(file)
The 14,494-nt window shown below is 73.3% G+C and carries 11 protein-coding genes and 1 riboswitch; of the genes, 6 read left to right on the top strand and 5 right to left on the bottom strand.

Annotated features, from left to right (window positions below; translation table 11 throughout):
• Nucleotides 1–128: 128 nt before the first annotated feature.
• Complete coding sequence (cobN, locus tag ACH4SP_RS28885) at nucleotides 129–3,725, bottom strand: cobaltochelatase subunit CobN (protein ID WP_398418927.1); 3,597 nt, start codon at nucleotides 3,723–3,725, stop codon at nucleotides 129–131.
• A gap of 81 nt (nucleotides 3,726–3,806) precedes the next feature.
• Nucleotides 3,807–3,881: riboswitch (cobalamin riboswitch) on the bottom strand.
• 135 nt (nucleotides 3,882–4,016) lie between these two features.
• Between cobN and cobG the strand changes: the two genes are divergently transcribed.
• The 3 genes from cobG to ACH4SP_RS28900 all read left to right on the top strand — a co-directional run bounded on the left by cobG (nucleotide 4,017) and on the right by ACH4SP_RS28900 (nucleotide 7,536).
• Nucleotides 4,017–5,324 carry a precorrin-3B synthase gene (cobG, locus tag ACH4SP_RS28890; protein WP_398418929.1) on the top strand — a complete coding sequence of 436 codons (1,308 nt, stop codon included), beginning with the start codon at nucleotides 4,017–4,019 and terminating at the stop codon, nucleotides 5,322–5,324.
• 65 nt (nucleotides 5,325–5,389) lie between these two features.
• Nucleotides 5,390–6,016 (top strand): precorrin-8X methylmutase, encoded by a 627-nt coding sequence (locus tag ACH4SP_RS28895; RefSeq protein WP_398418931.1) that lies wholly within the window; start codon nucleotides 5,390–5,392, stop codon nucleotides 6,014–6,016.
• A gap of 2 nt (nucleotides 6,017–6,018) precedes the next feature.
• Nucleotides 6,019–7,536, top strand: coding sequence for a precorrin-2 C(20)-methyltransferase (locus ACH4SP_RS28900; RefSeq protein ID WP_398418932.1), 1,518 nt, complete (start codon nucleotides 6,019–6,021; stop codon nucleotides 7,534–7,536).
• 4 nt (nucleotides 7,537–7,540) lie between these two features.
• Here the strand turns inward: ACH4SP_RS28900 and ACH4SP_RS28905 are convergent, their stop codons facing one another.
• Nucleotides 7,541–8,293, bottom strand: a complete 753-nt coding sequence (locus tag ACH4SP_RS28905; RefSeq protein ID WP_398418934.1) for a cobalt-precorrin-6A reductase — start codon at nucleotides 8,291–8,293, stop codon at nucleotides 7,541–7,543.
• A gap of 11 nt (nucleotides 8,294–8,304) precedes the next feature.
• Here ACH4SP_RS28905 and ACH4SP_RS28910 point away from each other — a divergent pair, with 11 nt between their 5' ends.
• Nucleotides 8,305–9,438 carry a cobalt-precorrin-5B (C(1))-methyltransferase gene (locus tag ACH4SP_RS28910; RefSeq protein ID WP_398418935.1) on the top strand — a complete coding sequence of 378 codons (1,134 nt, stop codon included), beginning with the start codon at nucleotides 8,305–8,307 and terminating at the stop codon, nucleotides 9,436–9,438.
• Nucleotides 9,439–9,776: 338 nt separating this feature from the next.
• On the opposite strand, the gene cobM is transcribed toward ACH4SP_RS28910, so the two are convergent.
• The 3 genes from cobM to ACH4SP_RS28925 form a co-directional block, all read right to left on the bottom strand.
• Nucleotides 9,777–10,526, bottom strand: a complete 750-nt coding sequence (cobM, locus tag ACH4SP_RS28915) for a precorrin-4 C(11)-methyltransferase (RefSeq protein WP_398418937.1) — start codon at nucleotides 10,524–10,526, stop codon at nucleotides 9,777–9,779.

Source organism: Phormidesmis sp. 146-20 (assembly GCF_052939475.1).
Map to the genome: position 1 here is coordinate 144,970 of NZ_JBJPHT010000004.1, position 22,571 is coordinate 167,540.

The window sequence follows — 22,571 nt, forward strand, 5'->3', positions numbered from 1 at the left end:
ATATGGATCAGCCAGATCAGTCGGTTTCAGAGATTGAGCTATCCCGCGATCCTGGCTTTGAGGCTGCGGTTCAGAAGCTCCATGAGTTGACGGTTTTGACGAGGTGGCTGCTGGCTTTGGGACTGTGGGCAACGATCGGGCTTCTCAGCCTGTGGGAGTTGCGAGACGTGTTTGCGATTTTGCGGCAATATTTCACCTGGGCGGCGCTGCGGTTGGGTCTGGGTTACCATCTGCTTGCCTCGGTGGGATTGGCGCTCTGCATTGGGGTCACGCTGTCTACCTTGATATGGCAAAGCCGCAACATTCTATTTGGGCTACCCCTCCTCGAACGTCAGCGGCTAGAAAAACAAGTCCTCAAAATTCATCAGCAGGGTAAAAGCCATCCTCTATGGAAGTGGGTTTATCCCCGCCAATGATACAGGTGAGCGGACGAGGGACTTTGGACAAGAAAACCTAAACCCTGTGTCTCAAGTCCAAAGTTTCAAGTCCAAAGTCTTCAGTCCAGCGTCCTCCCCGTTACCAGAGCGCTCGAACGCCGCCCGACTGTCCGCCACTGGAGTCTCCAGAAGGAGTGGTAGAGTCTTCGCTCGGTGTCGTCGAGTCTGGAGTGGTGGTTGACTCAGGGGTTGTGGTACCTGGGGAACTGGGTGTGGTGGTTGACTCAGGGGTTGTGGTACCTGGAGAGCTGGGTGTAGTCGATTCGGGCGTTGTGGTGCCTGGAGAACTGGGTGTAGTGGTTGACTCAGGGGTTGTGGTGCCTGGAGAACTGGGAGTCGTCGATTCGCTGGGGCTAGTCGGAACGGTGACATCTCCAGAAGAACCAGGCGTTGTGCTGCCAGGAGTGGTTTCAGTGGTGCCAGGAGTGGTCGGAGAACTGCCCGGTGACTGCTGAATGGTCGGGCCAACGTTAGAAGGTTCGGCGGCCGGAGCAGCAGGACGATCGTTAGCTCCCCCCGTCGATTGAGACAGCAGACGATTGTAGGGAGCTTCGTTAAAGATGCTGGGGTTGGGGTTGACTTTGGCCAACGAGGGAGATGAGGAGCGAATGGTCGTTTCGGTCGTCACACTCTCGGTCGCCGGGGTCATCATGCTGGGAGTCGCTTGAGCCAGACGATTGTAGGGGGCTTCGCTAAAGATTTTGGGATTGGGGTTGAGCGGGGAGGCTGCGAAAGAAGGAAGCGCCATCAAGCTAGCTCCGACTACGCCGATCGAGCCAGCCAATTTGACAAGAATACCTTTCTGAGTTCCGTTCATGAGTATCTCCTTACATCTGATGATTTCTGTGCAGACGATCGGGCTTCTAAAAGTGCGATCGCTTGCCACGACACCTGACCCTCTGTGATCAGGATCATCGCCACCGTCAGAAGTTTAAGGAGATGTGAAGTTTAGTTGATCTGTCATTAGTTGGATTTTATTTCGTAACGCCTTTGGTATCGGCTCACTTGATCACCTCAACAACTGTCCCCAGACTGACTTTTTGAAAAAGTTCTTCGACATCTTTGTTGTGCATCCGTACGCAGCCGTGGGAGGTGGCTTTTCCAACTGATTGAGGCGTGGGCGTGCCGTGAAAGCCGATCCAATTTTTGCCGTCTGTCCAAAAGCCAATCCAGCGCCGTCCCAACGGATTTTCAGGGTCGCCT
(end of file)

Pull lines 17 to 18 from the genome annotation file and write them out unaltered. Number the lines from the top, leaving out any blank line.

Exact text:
• Nucleotides 7,541–8,293, bottom strand: a complete 753-nt coding sequence (locus tag ACH4SP_RS28905; RefSeq protein ID WP_398418934.1) for a cobalt-precorrin-6A reductase — start codon at nucleotides 8,291–8,293, stop codon at nucleotides 7,541–7,543.
• A gap of 11 nt (nucleotides 8,294–8,304) precedes the next feature.